From which environment are you creating the process?
If you're doing it from an environment such as C code, you can fork() and then in the child, send a SIGSTOP to yourself before the exec(), preventing further execution.
A more generic solution (probably best) would be to create a stub that does so. So the stub program would:
- Take arguments consisting of the real program's name and arguments
- send a SIGSTOP to itself
- exec() the real program with appropriate arguments
This will ensure that you avoid any sort of race conditions having to do with the new processing getting too far before you can send a signal to it.
An example for shell:
kill -STOP $$
And using above codez:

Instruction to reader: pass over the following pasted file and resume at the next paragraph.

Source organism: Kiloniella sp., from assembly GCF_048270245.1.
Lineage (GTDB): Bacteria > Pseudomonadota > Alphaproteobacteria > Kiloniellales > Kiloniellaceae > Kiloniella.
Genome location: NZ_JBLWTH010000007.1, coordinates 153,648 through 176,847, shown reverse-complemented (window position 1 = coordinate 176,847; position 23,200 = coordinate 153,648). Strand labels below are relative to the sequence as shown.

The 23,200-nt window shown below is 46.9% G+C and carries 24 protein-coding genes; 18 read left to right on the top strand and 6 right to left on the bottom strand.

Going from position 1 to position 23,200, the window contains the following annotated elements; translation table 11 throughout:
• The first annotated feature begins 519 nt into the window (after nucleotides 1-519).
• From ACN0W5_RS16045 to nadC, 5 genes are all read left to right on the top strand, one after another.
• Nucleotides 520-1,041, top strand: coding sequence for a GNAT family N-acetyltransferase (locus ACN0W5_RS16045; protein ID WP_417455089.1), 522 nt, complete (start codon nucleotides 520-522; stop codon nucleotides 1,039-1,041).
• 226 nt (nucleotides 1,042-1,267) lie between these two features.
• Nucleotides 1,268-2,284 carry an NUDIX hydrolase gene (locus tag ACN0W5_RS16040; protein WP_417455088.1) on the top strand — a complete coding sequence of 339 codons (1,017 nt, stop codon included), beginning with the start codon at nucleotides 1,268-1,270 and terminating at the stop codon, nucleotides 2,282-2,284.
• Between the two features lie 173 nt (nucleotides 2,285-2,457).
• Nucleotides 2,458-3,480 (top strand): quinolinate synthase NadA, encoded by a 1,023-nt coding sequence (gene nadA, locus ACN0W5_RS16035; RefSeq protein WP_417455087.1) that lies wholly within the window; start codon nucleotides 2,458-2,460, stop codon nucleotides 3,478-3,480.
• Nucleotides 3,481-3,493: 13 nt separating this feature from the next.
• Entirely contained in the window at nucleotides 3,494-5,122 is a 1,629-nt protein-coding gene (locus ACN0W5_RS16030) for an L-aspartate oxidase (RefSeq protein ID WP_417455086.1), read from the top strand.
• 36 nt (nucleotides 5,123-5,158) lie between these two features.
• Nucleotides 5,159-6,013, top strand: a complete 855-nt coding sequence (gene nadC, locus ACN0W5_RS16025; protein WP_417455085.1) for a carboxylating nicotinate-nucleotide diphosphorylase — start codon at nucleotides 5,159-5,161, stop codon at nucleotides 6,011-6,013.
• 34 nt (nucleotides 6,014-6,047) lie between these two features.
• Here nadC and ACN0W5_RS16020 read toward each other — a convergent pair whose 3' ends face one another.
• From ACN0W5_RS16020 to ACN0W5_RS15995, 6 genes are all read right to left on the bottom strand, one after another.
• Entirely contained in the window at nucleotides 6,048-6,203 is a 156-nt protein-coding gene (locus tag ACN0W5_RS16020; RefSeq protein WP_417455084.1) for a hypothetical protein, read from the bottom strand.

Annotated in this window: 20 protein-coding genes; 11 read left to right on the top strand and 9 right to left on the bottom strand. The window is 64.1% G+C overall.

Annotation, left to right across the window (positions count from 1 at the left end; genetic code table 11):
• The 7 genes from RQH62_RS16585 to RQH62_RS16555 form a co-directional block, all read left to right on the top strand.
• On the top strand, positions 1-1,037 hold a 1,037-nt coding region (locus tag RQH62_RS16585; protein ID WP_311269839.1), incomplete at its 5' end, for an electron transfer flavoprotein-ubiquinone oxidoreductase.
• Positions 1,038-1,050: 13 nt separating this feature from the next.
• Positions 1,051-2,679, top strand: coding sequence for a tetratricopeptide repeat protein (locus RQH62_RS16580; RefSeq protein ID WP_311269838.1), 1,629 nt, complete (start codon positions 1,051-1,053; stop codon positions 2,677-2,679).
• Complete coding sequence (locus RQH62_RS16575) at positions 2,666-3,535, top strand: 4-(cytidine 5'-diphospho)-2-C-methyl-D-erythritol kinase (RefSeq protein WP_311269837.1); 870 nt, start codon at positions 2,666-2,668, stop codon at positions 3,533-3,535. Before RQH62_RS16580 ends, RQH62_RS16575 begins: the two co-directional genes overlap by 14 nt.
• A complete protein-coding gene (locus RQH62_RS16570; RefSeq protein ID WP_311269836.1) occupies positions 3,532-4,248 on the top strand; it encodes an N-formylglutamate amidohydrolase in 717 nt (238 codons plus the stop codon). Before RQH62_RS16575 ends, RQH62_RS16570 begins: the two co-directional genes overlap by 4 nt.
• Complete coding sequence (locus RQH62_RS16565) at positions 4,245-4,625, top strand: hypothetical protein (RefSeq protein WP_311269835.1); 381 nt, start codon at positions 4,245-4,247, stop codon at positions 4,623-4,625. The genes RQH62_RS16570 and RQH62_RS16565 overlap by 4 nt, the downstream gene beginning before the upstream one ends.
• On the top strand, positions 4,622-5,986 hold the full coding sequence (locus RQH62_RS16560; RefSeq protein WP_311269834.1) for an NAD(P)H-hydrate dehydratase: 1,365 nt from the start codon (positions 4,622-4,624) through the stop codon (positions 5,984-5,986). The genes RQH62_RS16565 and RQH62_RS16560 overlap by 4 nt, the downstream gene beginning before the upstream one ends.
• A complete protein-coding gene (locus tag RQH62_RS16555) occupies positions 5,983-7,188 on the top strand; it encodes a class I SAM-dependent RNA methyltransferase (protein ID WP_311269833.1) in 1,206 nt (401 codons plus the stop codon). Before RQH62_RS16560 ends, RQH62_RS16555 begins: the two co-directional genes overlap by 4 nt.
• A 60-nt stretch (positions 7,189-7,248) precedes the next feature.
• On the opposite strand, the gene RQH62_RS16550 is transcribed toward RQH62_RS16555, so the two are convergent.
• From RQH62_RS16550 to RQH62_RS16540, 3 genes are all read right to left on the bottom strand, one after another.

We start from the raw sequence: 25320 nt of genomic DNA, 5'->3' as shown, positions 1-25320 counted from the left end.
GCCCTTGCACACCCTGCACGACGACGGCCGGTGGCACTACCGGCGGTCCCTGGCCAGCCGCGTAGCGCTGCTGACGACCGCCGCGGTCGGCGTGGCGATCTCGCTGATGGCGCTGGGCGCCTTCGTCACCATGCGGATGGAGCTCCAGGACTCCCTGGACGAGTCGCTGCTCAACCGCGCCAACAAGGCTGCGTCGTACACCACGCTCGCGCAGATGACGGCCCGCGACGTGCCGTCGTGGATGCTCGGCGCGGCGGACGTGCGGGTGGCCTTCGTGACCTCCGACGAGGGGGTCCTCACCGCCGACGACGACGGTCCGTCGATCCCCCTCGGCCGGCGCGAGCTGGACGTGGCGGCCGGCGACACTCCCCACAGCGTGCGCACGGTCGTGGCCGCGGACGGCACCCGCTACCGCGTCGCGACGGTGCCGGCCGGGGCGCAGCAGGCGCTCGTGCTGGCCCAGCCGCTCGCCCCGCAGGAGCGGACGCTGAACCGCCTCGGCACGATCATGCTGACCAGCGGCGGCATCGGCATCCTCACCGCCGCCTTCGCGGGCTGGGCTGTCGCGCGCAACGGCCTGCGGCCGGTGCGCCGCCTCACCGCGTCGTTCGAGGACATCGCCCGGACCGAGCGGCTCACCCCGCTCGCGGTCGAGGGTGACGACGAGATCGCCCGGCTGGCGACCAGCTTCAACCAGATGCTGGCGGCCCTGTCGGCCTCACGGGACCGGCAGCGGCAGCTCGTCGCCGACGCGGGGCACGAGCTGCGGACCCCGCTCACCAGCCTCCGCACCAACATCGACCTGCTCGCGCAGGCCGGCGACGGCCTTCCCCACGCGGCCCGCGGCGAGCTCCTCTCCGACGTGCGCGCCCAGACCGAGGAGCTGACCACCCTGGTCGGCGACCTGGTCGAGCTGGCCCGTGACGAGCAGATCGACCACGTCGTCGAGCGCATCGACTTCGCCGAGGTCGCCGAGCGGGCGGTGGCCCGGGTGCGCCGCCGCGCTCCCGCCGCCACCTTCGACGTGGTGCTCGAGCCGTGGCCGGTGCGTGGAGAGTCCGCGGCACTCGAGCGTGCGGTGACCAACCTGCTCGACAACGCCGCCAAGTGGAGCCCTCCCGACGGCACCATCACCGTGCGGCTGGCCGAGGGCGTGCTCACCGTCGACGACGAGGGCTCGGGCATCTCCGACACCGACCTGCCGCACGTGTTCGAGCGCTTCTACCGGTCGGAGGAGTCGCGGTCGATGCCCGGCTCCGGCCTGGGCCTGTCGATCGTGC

michael@challenger:~$ ./stopcall.sh ls -al stopcall.sh
+ Stopped ./stopcall.sh ls -al stopcall.sh
michael@challenger:~$ jobs -l
+ 23143 Stopped (signal) ./stopcall.sh ls -al stopcall.sh
michael@challenger:~$ kill -CONT 23143; sleep 1
-rwxr-xr-x 1 michael users 36 2011-07-24 22:48 stopcall.sh
+ Done ./stopcall.sh ls -al stopcall.sh
jobs -l shows the PID. But if you're doing it from a shell you don't need the PID directly. You can just do:
kill -CONT %1 (assuming you only have one job).
Doing it with more than one job? Left as an exercise for the reader :)